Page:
March 27 2009 ~ Energy Crisis: "Last year's crippling oil prices may be just a taster of what is to come."
Rebecca Hosking's film, "A Farm for the Future" can now be watched online The photography is stunning. The message is stark:
"..."... the alarming question of whether there'll be enough food to keep us fed. If our farm is to survive it will have to change...All the farms I know, including the organic ones, are utterly dependent on fossil fuel, particularly oil.
Last year's crippling oil prices may be just a taster of what is to come...to Dr Colin Campbell, the facts about our oil supply are simple.
Since, as Miss Hosking says, "if we didn't have oil refineries..., in this country we'd pretty much starve", her vision for the future of farming is of vital importance. After the evidence is in, she reaches some fascinating conclusions:
"I don't think there's any serious doubt that we're close to this turning point, a sort of turning point for mankind you could say, when this critical energy - for agriculture in particular, which means food, which means people - is heading on down..."
March 27 2009 ~ "Now I have learned the Big Lesson: Biodiversity keeps us going.. it protects our food."
Rebecca Hosking's film, "A Farm for the Future"
"....It is the attention to detail that a gardener can give to a small plot that makes it so productive...up to five times more food per square metre than a large farm...Supermarkets, reliant on industrial scale transportation and the farms that supply them are unlikely to survive as oil declines, but a collection of veg. plots, allotments and smallholdings could easily make up for their loss - but only if we have a lot more growers...." Richard Heinberg is shown agreeing - but adds "We'll also need a lot more full time farmers". The film concludes, "I'm fascinated to find out what species of grasses we have and how I can improve our pastures and how we can make the most out of our trees to benefit our cattle but we need to produce more than just livestock..for any of these ideas to work it is essential to preserve the farm's wildlife and work even harder to preserve greater biodiversity."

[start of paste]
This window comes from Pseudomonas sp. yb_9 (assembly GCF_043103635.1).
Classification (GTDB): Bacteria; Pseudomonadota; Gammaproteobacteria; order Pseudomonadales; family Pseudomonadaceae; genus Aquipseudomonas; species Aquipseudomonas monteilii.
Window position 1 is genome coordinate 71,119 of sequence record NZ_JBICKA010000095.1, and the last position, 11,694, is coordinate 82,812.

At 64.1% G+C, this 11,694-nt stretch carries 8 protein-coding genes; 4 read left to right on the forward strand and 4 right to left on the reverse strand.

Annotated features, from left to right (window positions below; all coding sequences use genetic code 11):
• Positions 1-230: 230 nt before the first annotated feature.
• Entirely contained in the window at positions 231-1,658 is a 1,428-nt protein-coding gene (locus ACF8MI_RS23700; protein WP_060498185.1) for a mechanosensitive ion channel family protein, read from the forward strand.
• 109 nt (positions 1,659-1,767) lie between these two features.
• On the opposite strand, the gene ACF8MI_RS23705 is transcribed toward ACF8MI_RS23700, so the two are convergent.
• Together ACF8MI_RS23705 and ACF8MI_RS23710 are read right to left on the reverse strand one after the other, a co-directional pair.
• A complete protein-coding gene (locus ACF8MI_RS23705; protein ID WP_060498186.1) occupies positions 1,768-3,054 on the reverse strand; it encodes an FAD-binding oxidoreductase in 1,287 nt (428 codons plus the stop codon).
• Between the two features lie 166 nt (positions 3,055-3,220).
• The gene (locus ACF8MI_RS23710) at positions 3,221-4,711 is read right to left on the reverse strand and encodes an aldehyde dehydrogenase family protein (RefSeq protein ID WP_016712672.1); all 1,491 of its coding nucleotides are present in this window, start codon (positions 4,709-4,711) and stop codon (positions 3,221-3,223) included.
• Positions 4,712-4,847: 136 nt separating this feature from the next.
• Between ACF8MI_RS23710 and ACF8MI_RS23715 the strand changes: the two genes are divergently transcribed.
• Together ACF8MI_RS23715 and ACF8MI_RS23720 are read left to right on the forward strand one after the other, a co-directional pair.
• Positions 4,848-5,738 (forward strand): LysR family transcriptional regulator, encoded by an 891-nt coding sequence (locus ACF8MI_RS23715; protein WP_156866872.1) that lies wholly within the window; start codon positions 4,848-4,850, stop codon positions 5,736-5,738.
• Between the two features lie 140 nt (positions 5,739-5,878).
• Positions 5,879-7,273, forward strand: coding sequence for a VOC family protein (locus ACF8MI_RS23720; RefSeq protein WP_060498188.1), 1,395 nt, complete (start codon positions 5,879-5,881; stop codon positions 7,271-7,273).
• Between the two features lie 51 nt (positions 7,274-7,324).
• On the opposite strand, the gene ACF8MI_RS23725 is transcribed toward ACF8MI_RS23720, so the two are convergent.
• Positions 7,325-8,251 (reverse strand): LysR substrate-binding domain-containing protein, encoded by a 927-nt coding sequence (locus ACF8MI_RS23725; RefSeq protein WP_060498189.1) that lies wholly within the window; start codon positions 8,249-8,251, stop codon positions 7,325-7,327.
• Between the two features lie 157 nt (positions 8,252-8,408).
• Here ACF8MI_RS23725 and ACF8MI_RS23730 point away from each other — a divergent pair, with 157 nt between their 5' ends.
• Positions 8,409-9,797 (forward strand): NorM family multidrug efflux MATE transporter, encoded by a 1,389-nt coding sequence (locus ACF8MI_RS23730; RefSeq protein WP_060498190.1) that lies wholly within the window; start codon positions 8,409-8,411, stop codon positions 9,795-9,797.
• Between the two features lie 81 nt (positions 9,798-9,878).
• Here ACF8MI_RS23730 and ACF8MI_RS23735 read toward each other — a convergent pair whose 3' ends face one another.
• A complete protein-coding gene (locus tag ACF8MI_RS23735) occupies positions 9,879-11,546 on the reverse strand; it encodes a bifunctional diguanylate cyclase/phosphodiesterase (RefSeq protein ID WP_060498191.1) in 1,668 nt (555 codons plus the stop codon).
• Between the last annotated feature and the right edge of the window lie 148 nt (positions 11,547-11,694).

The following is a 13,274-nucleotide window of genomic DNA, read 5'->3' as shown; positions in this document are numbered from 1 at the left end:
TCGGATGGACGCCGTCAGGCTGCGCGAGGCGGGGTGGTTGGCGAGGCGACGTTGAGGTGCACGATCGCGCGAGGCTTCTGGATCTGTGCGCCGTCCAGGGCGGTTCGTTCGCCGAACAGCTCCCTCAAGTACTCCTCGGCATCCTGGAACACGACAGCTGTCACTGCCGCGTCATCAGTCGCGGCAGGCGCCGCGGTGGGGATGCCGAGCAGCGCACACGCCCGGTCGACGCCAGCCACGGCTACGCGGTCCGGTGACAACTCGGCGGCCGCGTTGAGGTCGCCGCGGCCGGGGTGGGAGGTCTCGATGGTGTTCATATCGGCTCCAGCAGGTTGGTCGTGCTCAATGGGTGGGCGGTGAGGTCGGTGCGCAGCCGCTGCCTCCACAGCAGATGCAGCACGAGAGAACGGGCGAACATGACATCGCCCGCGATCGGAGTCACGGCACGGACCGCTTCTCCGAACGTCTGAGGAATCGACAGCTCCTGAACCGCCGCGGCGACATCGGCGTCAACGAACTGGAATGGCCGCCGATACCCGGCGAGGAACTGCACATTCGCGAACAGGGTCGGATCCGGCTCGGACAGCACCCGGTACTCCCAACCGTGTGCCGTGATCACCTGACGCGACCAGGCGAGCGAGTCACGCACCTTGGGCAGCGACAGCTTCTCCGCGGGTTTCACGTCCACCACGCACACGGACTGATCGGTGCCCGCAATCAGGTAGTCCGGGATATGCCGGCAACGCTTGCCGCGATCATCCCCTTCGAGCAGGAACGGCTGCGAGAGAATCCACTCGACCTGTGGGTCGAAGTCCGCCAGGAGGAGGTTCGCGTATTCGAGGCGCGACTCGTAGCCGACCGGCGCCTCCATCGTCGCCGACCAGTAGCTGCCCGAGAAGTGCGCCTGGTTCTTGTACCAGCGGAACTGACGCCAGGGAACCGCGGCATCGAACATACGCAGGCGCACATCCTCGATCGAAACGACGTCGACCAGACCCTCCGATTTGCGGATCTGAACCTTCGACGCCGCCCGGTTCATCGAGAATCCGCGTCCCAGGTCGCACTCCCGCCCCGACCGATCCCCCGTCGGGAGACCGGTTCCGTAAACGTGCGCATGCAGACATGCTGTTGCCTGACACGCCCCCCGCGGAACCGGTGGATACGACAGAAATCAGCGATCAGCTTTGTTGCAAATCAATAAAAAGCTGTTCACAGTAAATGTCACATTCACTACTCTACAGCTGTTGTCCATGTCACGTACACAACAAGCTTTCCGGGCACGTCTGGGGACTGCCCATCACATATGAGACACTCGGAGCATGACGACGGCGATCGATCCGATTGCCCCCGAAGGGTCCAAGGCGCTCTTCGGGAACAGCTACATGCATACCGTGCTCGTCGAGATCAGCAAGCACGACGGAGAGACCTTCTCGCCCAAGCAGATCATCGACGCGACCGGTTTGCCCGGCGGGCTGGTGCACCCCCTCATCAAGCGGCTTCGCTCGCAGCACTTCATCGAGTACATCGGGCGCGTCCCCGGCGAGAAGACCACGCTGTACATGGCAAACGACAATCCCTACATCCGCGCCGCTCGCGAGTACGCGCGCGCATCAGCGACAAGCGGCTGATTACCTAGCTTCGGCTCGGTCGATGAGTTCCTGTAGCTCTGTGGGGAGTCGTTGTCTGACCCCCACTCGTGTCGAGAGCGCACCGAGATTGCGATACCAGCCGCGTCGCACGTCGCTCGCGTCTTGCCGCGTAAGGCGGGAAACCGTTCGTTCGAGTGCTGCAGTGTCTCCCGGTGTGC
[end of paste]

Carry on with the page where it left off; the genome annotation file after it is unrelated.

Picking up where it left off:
The film is a joy to watch, and as Rebecca Hosking says, the pioneers' work shown is a big inspiration. She talks of a national effort, even a bit of government leadership - but qualifies this by adding, "..in an ideal world". Watch in full.
March 27 2009 ~ Energy prices affect everything - including food supply
(FT) "The number of chronically hungry people has surpassed the 1bn mark for the first time as the economic crisis compounds the impact of high food prices, the United Nations' top agriculture official has warned." And the New York Times quotes a spokesman from the IMF who says of oil, " today's low prices could be setting the stage for another price run-up in the future." (see oil page)
The global crisis makes actions such as "quantitative easing" look as weasly as the words themselves.
President Obama spoke in advance of the G20 of "restoring the sustained growth that can only come from open and stable markets that harness innovation, support entrepreneurship and advance opportunity." Perhaps. But Richard Heinberg, Senior Fellow of the Post Carbon Institute, recently wrote that it was the "growth binge" that led us into such a mess in the first place,
"...... We are all going to have to share the bitter fruits of our society's century-long growth binge.... The only silver lining is the possibility that now, at last, as the trends (Peak Oil, the failure of growth-based economics, the failure of industrial agriculture, climate chaos, and so on) are becoming so starkly clear, policy makers will begin seriously to contemplate a Plan B...." Read in full
March 27 2009 ~ Plan B is already being implemented by down to earth opinion
The prescient professor, Tim Lang, spoke last May of
"...fundamental problems about oil dependency, water shortages looming, growth of population, changes of diet, all the things that are beginning to emerge on the international scene..." adding that the UK really does need
"to re-learn the gardening skills it lost a century ago and to change its diet to one that includes less meat, fewer dairy products and more fruit and vegetables" The far-sighted action of the Transition Town movement involves ordinary people at grass roots level and has immediate and comprehensible appeal - while initiatives such as LandShare aim to help everyone to help themselves.